Topology of the Set {1/n} for Positive Integers Z

In summary, the set {1/n : n is in the positive integers Z} has an empty interior because every ball drawn around an interior point would contain points that are not from the integers. The boundary would be all of the integers Z of the form 1/n, and the closure is the union of the set and the boundary. This means that the closure is the set itself, except for the point 0, which is a limit point of the set. Therefore, the closure of the set is not the set itself and the set is not a closed set.
  • #1
trap101
342
0
Determine the interior, boujdary, and closure for the set:

{ 1/n : n is in the positive integers Z}.

Attempt: two things bothering me.

1) if i am in the set of positive integers, how does 1/n even exist?

2) now let's say it does exist, then the inteior would be empty because every ball drawn around an interior point would contain points that are not from the integers i.e. rationals and reals.

Moving to the boundary, the boundary would contain all of the points from the positive integers Z but again how would this be the case given that the function is 1/n?

The closure is defined as the union of the set and the boundary, the set is empty, but the boundary is Z positive, so it would be Z positive?
 
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  • #2
trap101 said:
Determine the interior, boujdary, and closure for the set:

{ 1/n : n is in the positive integers Z}.

Attempt: two things bothering me.

1) if i am in the set of positive integers, how does 1/n even exist?

2) now let's say it does exist, then the inteior would be empty because every ball drawn around an interior point would contain points that are not from the integers i.e. rationals and reals.

Moving to the boundary, the boundary would contain all of the points from the positive integers Z but again how would this be the case given that the function is 1/n?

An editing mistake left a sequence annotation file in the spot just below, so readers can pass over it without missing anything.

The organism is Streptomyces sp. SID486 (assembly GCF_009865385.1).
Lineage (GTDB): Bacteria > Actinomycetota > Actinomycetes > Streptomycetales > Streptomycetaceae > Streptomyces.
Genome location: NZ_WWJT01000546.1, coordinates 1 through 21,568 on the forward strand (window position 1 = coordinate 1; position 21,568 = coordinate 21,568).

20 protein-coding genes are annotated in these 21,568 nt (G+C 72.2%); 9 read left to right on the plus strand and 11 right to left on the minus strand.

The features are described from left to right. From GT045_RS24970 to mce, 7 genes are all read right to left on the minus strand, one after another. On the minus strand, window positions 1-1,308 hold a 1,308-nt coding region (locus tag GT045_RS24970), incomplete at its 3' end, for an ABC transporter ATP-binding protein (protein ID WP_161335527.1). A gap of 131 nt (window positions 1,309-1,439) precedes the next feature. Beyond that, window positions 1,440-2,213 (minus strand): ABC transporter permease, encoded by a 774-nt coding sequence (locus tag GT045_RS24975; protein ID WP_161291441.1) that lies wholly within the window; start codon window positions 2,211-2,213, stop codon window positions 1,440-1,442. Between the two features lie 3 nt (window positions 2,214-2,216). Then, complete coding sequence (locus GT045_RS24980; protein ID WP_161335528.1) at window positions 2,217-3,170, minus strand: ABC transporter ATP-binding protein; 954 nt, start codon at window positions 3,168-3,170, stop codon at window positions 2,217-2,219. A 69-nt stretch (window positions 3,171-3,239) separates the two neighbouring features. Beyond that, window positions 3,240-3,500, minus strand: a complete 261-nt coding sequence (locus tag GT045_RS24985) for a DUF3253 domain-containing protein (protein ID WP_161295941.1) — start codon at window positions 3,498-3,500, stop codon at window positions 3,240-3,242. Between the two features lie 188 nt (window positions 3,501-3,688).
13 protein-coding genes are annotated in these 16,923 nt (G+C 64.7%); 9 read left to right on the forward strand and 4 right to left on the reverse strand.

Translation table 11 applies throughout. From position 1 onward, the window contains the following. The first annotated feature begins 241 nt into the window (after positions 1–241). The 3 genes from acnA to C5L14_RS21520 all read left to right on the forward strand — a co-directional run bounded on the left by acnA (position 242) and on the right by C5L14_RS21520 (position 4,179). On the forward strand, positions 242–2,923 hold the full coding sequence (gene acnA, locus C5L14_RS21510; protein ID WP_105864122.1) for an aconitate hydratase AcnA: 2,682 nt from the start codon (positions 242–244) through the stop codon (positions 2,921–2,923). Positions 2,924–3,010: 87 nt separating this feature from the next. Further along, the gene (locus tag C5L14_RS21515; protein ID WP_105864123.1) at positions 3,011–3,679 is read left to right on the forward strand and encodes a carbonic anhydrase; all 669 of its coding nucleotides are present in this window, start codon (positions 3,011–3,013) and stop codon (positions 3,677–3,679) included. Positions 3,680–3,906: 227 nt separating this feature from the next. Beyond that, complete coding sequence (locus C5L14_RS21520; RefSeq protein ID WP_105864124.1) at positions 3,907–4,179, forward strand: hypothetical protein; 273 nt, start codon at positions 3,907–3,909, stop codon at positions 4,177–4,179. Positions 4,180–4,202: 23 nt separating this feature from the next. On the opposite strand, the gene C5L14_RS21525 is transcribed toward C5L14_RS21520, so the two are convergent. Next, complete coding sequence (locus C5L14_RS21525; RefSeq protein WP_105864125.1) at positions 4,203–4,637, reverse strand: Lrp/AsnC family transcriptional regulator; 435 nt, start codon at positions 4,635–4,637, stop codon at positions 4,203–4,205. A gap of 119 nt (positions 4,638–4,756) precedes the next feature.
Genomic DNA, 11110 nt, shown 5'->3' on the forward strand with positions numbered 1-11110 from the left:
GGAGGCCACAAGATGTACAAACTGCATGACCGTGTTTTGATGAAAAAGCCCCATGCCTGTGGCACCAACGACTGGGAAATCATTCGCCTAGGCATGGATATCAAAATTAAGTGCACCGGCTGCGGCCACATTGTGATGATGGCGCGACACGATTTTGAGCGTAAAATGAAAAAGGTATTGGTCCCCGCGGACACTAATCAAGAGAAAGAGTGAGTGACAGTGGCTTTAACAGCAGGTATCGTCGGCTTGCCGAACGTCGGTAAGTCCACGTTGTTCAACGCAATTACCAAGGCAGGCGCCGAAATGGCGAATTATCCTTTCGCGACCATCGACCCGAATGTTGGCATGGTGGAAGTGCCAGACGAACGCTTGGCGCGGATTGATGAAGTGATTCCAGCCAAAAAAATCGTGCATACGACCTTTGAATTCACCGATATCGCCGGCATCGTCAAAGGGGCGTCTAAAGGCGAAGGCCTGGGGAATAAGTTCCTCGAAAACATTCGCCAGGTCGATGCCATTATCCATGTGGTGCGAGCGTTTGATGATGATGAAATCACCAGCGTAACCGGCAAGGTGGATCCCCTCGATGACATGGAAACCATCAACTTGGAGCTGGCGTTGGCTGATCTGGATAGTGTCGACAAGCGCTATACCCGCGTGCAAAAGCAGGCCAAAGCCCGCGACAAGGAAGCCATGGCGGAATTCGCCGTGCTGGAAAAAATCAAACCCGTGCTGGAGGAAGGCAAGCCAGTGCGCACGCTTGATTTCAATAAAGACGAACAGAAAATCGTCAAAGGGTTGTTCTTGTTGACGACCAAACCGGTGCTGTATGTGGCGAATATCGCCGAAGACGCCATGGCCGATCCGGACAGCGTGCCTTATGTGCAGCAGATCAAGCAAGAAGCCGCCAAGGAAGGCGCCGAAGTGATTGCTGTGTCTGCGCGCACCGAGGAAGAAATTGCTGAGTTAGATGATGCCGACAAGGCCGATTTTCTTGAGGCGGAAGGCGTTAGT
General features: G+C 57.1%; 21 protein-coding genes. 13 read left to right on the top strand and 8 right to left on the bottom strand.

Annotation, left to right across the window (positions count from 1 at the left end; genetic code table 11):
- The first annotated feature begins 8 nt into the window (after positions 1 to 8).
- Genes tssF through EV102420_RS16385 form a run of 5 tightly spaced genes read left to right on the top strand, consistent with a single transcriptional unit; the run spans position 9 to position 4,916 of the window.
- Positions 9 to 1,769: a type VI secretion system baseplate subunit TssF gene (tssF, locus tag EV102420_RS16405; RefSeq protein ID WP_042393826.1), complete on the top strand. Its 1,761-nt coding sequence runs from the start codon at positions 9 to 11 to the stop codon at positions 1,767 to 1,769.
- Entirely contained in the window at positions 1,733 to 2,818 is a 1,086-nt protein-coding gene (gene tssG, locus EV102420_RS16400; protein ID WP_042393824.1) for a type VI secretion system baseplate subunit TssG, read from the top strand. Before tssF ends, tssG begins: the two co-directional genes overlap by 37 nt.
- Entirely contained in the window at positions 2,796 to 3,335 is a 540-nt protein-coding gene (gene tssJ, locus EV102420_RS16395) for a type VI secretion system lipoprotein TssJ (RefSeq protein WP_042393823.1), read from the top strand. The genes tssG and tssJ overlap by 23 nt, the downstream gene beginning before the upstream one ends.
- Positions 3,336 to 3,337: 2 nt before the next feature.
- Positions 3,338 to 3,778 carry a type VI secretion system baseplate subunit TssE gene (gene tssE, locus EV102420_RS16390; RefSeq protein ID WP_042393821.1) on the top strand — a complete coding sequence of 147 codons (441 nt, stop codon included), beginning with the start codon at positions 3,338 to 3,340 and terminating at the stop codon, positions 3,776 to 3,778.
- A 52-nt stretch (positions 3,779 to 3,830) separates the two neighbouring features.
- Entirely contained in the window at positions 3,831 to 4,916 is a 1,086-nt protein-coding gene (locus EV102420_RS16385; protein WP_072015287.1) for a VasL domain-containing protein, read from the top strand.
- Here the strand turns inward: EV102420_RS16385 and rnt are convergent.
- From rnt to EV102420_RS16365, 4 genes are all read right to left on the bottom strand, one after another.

The closure is defined as the union of the set and the boundary, the set is empty, but the boundary is Z positive, so it would be Z positive?

Your set doesn't consist of integers, n is an integer. The set is {1/n}={1,1/2,1/3,1/4,...}. It only contains one integer. Now try and think about those questions again.
 
  • #3
I had a feeling that's what it was meaning. If that's tge case,

Interior is (0,1) , boundary is the points 0 and 1, and tge closure is the union of those 2.

Then why would my instructor say that the set itself is the set of integers?
 
  • #4
trap101 said:
I had a feeling that's what it was meaning. If that's tge case,

Interior is (0,1) , boundary is the points 0 and 1, and tge closure is the union of those 2.

Then why would my instructor say that the set itself is the set of integers?

You probably understood the instructor, the given problem doesn't say that at all. And your answers are way off. Why would you think the interior is (0,1)?? The interior has to be a subset of {1/n}. Is (0,1)?
 
  • #5
Oh, well now i have a feeling i get what the instructor was getting at. The interior would be empty because between every integer n, there will be a rational number or an irrational number in which case any ball around a
1 /n would have a rational or irrational in it.

The boundry would be all of the integers Z of the form 1/n.

Closure: is the union of the two above, so all the integers Z of the form 1/n
 
  • #6
trap101 said:
Oh, well now i have a feeling i get what the instructor was getting at. The interior would be empty because between every integer n, there will be a rational number or an irrational number in which case any ball around a
1 /n would have a rational or irrational in it.

The boundry would be all of the integers Z of the form 1/n.

Closure: is the union of the two above, so all the integers Z of the form 1/n

Yes, the interior is empty. If you take any point 1/n then a ball around it contains other points that don't have the form 1/(some integer). The rest of what you are saying is nonsense. Did you draw a sketch of the set of points {1/n}? Does it have any limit points? What's your definition of 'boundary'?
 
  • #7
Hey Dick, I have a question about this as well.

Would it be true that the set is its own boundary? That is, that each element of the set {1/n : n is a positive integer} would be a boundary point? If that is true is the set not already a closed set, and therefore the closure of the set is the set itself?

I'm not sure what I'm talking about as I have very little background (ie. no background) in topology.
 
  • #8
Tsunoyukami said:
Hey Dick, I have a question about this as well.